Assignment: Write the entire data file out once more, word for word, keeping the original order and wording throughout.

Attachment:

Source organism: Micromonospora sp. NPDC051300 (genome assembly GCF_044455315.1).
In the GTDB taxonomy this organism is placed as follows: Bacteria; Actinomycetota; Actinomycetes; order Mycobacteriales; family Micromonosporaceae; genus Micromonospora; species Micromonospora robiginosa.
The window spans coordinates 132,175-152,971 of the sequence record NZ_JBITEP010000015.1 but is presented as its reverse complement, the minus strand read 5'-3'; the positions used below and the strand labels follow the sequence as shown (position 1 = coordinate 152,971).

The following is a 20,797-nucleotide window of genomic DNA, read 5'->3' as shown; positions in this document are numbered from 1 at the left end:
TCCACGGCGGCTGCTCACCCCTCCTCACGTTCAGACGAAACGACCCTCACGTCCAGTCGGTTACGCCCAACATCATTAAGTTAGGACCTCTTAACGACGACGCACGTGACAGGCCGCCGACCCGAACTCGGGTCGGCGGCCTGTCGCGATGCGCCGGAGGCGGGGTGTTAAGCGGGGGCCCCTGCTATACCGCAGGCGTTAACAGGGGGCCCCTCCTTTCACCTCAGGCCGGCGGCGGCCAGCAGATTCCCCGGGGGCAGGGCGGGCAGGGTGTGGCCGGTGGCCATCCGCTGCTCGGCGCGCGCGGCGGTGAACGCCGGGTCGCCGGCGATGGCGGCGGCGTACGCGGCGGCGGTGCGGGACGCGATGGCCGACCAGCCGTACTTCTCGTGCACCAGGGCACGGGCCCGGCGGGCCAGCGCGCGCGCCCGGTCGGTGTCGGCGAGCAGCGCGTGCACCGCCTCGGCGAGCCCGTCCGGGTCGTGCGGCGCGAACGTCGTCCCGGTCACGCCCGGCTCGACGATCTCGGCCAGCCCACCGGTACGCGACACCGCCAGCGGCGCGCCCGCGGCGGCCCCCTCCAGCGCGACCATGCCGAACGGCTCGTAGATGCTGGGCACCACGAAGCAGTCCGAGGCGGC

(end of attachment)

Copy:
Source organism: Micromonospora sp. NPDC051300 (genome assembly GCF_044455315.1).
In the GTDB taxonomy this organism is placed as follows: Bacteria; Actinomycetota; Actinomycetes; order Mycobacteriales; family Micromonosporaceae; genus Micromonospora; species Micromonospora robiginosa.
The window spans coordinates 132,175-152,971 of the sequence record NZ_JBITEP010000015.1 but is presented as its reverse complement, the minus strand read 5'-3'; the positions used below and the strand labels follow the sequence as shown (position 1 = coordinate 152,971).

The following is a 20,797-nucleotide window of genomic DNA, read 5'->3' as shown; positions in this document are numbered from 1 at the left end:
TCCACGGCGGCTGCTCACCCCTCCTCACGTTCAGACGAAACGACCCTCACGTCCAGTCGGTTACGCCCAACATCATTAAGTTAGGACCTCTTAACGACGACGCACGTGACAGGCCGCCGACCCGAACTCGGGTCGGCGGCCTGTCGCGATGCGCCGGAGGCGGGGTGTTAAGCGGGGGCCCCTGCTATACCGCAGGCGTTAACAGGGGGCCCCTCCTTTCACCTCAGGCCGGCGGCGGCCAGCAGATTCCCCGGGGGCAGGGCGGGCAGGGTGTGGCCGGTGGCCATCCGCTGCTCGGCGCGCGCGGCGGTGAACGCCGGGTCGCCGGCGATGGCGGCGGCGTACGCGGCGGCGGTGCGGGACGCGATGGCCGACCAGCCGTACTTCTCGTGCACCAGGGCACGGGCCCGGCGGGCCAGCGCGCGCGCCCGGTCGGTGTCGGCGAGCAGCGCGTGCACCGCCTCGGCGAGCCCGTCCGGGTCGTGCGGCGCGAACGTCGTCCCGGTCACGCCCGGCTCGACGATCTCGGCCAGCCCACCGGTACGCGACACCGCCAGCGGCGCGCCCGCGGCGGCCCCCTCCAGCGCGACCATGCCGAACGGCTCGTAGATGCTGGGCACCACGAAGCAGTCCGAGGCGGC